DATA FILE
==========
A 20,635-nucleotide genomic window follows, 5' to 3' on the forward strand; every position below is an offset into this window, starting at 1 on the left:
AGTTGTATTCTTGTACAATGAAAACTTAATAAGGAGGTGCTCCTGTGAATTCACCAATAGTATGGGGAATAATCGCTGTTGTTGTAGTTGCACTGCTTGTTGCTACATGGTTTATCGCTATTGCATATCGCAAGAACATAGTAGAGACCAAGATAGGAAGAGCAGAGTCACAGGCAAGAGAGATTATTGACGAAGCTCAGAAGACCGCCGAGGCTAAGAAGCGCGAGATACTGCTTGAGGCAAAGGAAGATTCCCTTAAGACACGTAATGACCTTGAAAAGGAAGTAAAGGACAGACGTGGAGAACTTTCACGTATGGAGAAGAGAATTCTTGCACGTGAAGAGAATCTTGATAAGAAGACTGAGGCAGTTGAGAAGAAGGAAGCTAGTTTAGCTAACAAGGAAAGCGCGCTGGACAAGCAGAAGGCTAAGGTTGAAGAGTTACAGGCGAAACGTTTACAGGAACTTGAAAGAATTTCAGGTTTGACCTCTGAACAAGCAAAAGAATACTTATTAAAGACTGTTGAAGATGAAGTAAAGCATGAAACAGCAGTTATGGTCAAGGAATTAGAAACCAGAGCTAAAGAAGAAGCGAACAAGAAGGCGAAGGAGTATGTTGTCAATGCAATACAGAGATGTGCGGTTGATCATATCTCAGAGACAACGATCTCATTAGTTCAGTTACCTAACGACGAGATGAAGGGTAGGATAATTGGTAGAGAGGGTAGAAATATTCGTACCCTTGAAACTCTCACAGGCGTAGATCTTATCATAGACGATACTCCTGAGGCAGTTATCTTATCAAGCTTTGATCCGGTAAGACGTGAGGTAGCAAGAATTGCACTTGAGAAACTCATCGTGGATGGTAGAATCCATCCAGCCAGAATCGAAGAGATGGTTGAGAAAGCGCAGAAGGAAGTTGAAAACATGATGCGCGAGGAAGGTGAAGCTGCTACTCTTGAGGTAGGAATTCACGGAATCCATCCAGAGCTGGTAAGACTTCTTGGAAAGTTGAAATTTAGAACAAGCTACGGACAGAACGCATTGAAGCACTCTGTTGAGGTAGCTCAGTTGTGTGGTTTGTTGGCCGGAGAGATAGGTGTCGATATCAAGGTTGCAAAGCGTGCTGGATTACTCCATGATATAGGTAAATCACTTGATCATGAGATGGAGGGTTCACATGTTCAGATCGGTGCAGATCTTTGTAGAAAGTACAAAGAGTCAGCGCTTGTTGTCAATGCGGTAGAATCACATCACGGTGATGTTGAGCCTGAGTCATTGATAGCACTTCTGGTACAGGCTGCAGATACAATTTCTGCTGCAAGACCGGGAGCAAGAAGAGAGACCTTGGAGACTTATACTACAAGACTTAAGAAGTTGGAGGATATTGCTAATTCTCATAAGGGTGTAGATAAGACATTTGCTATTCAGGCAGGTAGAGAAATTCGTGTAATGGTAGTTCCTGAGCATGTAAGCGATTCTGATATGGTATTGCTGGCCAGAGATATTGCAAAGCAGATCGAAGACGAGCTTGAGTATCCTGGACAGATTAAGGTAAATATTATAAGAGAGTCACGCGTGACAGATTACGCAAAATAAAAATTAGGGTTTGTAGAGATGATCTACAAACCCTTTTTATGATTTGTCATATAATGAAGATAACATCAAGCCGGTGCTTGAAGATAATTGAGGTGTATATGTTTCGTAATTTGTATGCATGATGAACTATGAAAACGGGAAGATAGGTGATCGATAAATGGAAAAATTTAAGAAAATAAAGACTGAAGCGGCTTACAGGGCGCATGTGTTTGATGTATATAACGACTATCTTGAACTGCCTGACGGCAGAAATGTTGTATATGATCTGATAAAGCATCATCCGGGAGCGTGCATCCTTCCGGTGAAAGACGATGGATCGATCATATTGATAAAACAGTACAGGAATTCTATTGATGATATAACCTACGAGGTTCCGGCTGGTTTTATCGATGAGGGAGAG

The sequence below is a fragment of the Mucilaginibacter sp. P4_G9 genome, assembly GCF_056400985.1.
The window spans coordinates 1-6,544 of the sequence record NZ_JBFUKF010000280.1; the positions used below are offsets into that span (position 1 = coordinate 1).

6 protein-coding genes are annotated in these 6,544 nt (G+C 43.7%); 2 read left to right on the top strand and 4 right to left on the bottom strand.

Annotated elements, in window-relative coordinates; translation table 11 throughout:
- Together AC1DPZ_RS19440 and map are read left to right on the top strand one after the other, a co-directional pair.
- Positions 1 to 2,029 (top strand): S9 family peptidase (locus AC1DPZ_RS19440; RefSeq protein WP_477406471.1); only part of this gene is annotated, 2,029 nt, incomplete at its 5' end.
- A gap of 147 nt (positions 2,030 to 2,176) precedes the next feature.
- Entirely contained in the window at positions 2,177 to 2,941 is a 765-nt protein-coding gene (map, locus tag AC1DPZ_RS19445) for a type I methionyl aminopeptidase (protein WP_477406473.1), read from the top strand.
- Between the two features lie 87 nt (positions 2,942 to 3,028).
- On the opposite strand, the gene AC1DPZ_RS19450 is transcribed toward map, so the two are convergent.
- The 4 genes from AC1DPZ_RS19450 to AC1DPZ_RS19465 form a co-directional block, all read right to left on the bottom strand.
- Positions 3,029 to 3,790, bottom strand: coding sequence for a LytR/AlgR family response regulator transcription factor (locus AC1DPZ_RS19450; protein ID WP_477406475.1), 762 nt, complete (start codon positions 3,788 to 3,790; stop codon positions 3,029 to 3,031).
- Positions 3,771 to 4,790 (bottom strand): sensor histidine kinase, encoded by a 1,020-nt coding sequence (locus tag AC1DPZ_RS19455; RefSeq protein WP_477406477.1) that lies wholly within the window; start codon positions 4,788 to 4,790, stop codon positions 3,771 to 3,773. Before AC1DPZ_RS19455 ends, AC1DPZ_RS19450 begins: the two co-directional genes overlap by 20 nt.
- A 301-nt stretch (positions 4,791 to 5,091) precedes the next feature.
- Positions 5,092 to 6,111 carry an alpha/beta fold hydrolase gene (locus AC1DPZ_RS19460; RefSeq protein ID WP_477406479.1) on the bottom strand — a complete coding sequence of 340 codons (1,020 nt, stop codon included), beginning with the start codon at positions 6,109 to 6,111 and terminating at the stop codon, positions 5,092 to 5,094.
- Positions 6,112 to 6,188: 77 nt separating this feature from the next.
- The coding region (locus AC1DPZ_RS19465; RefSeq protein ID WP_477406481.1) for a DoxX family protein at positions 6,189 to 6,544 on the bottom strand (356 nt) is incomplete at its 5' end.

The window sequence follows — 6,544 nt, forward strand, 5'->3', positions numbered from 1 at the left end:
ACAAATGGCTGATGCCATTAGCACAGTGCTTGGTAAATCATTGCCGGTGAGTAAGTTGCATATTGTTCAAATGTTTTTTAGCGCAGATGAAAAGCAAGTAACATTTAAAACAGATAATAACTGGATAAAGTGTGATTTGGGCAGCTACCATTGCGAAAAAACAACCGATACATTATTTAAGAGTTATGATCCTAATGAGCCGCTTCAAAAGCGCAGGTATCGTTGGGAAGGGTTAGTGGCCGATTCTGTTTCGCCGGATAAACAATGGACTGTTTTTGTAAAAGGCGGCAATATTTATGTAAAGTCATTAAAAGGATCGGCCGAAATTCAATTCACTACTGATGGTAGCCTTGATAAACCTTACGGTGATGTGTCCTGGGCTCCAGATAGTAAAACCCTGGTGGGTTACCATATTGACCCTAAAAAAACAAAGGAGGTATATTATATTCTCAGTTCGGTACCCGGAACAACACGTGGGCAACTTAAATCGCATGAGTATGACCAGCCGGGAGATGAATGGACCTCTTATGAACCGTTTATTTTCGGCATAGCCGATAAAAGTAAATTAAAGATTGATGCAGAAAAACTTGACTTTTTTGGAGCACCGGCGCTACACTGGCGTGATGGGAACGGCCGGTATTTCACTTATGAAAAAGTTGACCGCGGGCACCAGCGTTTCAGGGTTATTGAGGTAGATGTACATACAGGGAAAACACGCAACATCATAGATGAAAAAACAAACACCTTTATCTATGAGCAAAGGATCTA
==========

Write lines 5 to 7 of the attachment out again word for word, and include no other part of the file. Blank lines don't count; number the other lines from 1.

6 protein-coding genes are annotated in these 6,544 nt (G+C 43.7%); 2 read left to right on the top strand and 4 right to left on the bottom strand.

Annotated elements, in window-relative coordinates; translation table 11 throughout:
- Together AC1DPZ_RS19440 and map are read left to right on the top strand one after the other, a co-directional pair.